PHILADELPHIA -- The pre-draft trip was supposed to be routine for Andy Reid, then Green Bay's tight ends coach: Head to Texas A&M, work out a prospect, write the scouting report, and head home.
Reid's prospect ended up being drafted by Minnesota. So Green Bay took a chance on someone else Reid was enamored of, Aggies offensive line coach Mike Sherman.
A friendship started that day in 1996, one that paid dividends a year later when Reid was promoted to quarterbacks coach and recommended Sherman to Mike Holmgren as a replacement.
"It turned out he had talked to a couple of different guys and he asked for my opinion on it and I told him Mike Sherman was the best candidate," Reid said. "He's gone out and has just done a great job."
Reid would leave Green Bay in 1999 for the head job in Philadelphia (12-4), where he's led the Eagles to two straight NFC Championship games. Sherman followed Holmgren to Seattle before taking over the Packers (11-6), who play at Philadelphia today in a divisional playoff game.
Friendship takes a hiatus for 60 minutes.
Reid and Sherman worked under Holmgren in 1997 and 1998, making it to one Super Bowl. The bond Reid and Sherman formed that one spring day only tightened.
They were both family men who were offensive linemen in college. While they both had head coaching aspirations, neither looked beyond the job he had. They were tireless workers, who spent more time in the office during the season than at home.
"I think we're very competitive," Sherman said. "I think we're very similar in many ways -- in our values, in how to run a football team and how to run our families at home. I think more than anything we believe in the qualities of teamwork, hard work, and effort."
Both put their immediate imprints on their teams.
Reid inherited a 3-13 team in 1999, selected Donovan McNabb with the No. 2 pick overall in that year's draft, and quickly turned the franchise from laughingstock into championship contender.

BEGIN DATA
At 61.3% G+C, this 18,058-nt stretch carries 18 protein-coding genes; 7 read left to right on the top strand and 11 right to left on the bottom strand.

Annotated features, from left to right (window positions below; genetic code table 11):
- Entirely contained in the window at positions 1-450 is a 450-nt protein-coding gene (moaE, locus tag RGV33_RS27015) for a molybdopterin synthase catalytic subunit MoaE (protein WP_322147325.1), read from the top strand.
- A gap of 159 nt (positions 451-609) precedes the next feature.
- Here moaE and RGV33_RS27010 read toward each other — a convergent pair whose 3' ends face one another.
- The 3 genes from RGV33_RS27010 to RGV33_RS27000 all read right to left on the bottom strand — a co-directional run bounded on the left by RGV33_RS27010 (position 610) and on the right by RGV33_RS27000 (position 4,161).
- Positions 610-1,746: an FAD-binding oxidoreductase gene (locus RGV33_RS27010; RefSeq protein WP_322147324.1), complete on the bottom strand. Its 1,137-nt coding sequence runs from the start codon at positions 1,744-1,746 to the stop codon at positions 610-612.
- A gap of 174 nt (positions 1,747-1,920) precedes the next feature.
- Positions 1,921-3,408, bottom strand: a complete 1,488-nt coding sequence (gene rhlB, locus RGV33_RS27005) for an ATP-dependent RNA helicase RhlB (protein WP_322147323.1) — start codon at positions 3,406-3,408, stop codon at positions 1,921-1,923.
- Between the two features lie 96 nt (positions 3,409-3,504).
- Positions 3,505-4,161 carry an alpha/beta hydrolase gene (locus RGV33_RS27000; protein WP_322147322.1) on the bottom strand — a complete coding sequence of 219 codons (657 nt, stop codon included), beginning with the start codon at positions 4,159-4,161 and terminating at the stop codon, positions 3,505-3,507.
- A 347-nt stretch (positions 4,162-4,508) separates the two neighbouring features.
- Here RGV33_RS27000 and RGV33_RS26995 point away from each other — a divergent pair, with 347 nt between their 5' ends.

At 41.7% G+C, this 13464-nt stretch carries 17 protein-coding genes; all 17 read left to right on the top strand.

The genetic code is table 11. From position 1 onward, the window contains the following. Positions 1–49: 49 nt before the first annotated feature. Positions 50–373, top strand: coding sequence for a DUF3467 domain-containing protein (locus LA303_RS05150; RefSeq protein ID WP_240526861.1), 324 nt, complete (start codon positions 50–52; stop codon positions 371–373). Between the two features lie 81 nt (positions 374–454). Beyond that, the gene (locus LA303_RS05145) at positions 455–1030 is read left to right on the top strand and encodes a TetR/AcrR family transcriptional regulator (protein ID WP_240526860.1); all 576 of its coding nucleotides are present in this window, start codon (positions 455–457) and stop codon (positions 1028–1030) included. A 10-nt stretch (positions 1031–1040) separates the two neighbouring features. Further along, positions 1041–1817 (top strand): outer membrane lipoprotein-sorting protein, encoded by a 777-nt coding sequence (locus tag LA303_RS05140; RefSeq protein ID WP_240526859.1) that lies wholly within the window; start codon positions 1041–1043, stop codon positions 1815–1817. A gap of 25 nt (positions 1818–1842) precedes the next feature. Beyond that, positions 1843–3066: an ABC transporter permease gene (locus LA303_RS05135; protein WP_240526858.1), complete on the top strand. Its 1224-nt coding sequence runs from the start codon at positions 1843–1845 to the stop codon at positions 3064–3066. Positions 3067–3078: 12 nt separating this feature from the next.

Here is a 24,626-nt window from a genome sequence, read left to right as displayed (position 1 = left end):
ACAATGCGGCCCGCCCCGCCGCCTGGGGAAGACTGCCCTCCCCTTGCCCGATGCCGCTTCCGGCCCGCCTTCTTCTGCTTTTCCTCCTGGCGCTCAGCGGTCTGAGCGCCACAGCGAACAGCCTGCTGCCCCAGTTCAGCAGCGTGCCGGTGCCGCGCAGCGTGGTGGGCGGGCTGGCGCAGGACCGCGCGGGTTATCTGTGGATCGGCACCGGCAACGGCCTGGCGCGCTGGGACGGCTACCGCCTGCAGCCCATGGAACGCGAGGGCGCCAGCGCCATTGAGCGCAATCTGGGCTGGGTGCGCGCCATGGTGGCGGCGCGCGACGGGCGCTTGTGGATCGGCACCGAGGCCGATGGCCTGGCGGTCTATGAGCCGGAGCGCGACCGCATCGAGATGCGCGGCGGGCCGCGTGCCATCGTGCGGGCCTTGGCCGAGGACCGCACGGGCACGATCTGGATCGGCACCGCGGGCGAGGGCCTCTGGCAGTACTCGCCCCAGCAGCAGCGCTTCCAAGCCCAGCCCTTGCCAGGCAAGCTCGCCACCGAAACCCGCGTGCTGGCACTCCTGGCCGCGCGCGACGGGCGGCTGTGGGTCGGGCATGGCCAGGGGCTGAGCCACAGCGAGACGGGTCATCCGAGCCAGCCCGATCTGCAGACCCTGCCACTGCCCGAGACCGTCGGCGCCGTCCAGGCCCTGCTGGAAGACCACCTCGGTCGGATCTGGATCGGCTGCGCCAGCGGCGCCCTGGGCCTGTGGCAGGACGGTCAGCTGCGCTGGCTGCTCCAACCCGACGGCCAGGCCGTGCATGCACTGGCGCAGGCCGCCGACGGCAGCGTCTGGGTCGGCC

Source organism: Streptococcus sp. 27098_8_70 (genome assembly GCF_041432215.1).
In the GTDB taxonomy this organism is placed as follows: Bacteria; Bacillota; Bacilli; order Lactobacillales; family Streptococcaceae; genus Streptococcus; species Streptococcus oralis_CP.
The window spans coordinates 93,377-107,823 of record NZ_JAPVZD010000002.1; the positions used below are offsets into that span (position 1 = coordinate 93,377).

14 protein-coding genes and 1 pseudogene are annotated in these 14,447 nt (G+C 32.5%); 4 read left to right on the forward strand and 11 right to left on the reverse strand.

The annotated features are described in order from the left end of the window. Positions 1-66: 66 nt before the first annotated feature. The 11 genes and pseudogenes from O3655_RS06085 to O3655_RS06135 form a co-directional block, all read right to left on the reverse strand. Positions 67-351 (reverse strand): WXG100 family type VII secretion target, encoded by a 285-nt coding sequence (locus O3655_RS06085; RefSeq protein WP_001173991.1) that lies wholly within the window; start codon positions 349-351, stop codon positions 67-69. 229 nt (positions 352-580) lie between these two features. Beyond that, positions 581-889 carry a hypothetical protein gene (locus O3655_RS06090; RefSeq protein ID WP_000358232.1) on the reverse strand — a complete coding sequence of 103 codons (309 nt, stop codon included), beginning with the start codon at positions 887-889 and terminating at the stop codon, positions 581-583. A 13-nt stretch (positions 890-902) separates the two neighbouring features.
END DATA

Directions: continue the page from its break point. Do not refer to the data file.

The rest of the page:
Only Vince Lombardi had a better winning percentage in Green Bay after four seasons than Sherman's 43-21 record.
Reid doesn't believe they're close to matching Holmgren's accomplishments.
"We had a hard time believing there's another coach in the National Football League that did it better than Mike Holmgren did," Reid said. "He was a great teacher for the both of us. I think we've taken a big part of him and put it into our programs."
Brett Favre had Reid as his quarterbacks coach during those Super Bowl years and sees the parallels between the coaches. Favre said both are players' coaches and staunch advocates of the West Coast offense, which Holmgren brought with him from his time under Bill Walsh in San Francisco.
Both coaches remained believers in their systems and players, even when injury and free agent defections would appear to weaken their rosters.
"They're able to relate to their players," Favre said. "I think it was obvious last year with Mike Sherman and all the injuries. I think that's obvious with Andy this year. They started 0-2 and were ready to run Andy out of town. He's had injury after injury after injury, yet they finish the season atop the NFC."
Does the familiarity matter? Reid made McNabb watch film of Favre to learn the West Coast offense and Reid can pick the brain of assistant Marty Mornhinweg, who coached on Holmgren's staff in 1995-96 and against Favre with the Detroit Lions in the 2001 and 2002 seasons.